Chances are, if you’re a teacher, you’ve already have heard about (or watched) the Netflix series 13 Reasons Why, released early last month.
Based on a popular young adult novel, 13 Reasons Why follows the story of a teenage girl who commits suicide, leaving behind a series of tapes for various people explaining why they’re responsible for her death.
Recently, the series has been embroiled in controversy. School psychologists and suicide prevention experts have almost universally criticized the show, arguing that it sends the wrong message about teen suicide.
Suicide is among the leading causes of death for young people and teachers play an important role in keeping their students safe. As a key setting for suicide prevention, schools have been sending out warnings and issuing talking points about the show.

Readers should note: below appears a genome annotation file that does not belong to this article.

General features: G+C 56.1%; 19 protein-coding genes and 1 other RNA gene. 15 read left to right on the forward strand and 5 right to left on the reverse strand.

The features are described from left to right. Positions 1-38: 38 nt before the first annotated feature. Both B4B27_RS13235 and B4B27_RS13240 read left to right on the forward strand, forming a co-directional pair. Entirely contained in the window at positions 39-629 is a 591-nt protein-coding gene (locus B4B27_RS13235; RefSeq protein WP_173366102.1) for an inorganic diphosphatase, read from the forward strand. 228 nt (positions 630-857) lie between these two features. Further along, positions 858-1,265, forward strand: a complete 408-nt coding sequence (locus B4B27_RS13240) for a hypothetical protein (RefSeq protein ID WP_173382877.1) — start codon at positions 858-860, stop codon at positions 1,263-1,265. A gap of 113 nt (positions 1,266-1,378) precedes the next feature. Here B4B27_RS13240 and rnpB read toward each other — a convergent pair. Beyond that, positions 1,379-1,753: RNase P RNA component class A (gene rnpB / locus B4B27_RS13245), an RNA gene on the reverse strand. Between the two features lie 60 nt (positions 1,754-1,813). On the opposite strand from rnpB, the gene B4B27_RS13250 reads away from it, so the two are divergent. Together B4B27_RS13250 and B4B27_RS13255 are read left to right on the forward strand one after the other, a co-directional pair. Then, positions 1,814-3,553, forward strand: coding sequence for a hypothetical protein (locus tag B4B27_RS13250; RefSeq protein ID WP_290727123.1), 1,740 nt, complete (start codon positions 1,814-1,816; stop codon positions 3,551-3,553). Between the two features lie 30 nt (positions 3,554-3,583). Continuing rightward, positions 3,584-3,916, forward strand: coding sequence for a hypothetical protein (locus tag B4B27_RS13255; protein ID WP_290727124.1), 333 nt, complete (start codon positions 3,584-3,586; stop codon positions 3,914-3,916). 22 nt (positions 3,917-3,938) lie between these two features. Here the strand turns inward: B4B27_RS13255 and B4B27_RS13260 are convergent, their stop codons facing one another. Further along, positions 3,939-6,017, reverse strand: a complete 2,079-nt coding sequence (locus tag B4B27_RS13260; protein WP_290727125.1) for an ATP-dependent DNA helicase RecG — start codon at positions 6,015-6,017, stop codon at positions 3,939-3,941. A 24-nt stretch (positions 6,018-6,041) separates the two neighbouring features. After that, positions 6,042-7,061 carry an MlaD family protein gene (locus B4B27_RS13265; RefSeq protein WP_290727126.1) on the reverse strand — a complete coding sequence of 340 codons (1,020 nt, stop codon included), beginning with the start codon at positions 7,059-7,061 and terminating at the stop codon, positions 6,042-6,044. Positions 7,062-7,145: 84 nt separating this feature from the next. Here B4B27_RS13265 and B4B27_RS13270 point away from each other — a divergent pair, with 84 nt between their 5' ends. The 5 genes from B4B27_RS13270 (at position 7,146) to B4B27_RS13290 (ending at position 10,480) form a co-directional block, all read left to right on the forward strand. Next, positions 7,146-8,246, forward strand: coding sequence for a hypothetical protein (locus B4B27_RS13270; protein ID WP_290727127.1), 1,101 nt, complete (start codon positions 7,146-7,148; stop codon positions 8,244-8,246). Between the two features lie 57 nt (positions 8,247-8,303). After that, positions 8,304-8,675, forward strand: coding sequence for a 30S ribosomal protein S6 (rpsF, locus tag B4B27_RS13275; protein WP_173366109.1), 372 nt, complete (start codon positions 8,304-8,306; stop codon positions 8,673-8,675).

The National Association of School Psychologists (NASP) is advising teachers not to discuss the show unless their students are already talking about it. So, while the show shouldn’t be used as a teaching tool, there's no doubt that it’s being widely watched by adolescents and school leaders and educators alike have a responsibility to promote suicide awareness.
Below, we’ve collected a quick round-up of some helpful resources to help educators learn more about youth suicide prevention:
The NASP has released guidelines on 13 Reasons Why for parents and educators.
For additional guidance, also check out their resource on Preventing Youth Suicide: Tips for Parents and Educators and Preventing Youth Suicide: Brief Facts.
- Suicide Awareness Voices of Education (SAVE) and the JED Foundation have created talking points for teachers who want to discuss 13 Reasons Why with their students.